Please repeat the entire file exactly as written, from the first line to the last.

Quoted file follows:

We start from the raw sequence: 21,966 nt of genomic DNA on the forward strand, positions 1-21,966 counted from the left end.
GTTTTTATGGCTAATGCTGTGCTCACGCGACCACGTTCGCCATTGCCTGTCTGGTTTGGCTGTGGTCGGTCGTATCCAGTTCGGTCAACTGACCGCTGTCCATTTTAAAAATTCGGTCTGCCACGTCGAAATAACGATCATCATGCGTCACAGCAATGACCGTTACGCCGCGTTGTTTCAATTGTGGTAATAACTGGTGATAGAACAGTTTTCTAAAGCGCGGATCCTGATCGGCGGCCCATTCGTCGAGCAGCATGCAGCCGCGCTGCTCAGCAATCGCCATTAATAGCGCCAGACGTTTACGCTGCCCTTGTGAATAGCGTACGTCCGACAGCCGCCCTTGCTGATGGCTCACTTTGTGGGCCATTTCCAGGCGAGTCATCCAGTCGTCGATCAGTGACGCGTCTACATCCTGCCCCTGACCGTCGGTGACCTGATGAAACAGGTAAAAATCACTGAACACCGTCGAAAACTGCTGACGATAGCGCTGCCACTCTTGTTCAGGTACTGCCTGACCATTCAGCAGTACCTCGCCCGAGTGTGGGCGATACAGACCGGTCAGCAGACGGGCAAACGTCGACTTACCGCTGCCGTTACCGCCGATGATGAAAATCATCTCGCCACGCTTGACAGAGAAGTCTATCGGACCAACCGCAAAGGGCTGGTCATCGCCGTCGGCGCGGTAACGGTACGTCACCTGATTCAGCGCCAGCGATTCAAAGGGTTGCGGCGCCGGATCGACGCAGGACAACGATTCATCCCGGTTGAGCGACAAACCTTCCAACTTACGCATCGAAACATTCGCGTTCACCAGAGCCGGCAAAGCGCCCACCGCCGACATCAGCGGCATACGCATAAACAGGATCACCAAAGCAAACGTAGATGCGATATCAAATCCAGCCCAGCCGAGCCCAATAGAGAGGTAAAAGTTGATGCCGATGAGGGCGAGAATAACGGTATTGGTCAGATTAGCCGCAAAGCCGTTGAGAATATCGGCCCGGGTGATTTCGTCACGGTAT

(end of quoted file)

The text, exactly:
We start from the raw sequence: 21,966 nt of genomic DNA on the forward strand, positions 1-21,966 counted from the left end.
GTTTTTATGGCTAATGCTGTGCTCACGCGACCACGTTCGCCATTGCCTGTCTGGTTTGGCTGTGGTCGGTCGTATCCAGTTCGGTCAACTGACCGCTGTCCATTTTAAAAATTCGGTCTGCCACGTCGAAATAACGATCATCATGCGTCACAGCAATGACCGTTACGCCGCGTTGTTTCAATTGTGGTAATAACTGGTGATAGAACAGTTTTCTAAAGCGCGGATCCTGATCGGCGGCCCATTCGTCGAGCAGCATGCAGCCGCGCTGCTCAGCAATCGCCATTAATAGCGCCAGACGTTTACGCTGCCCTTGTGAATAGCGTACGTCCGACAGCCGCCCTTGCTGATGGCTCACTTTGTGGGCCATTTCCAGGCGAGTCATCCAGTCGTCGATCAGTGACGCGTCTACATCCTGCCCCTGACCGTCGGTGACCTGATGAAACAGGTAAAAATCACTGAACACCGTCGAAAACTGCTGACGATAGCGCTGCCACTCTTGTTCAGGTACTGCCTGACCATTCAGCAGTACCTCGCCCGAGTGTGGGCGATACAGACCGGTCAGCAGACGGGCAAACGTCGACTTACCGCTGCCGTTACCGCCGATGATGAAAATCATCTCGCCACGCTTGACAGAGAAGTCTATCGGACCAACCGCAAAGGGCTGGTCATCGCCGTCGGCGCGGTAACGGTACGTCACCTGATTCAGCGCCAGCGATTCAAAGGGTTGCGGCGCCGGATCGACGCAGGACAACGATTCATCCCGGTTGAGCGACAAACCTTCCAACTTACGCATCGAAACATTCGCGTTCACCAGAGCCGGCAAAGCGCCCACCGCCGACATCAGCGGCATACGCATAAACAGGATCACCAAAGCAAACGTAGATGCGATATCAAATCCAGCCCAGCCGAGCCCAATAGAGAGGTAAAAGTTGATGCCGATGAGGGCGAGAATAACGGTATTGGTCAGATTAGCCGCAAAGCCGTTGAGAATATCGGCCCGGGTGATTTCGTCACGGTAT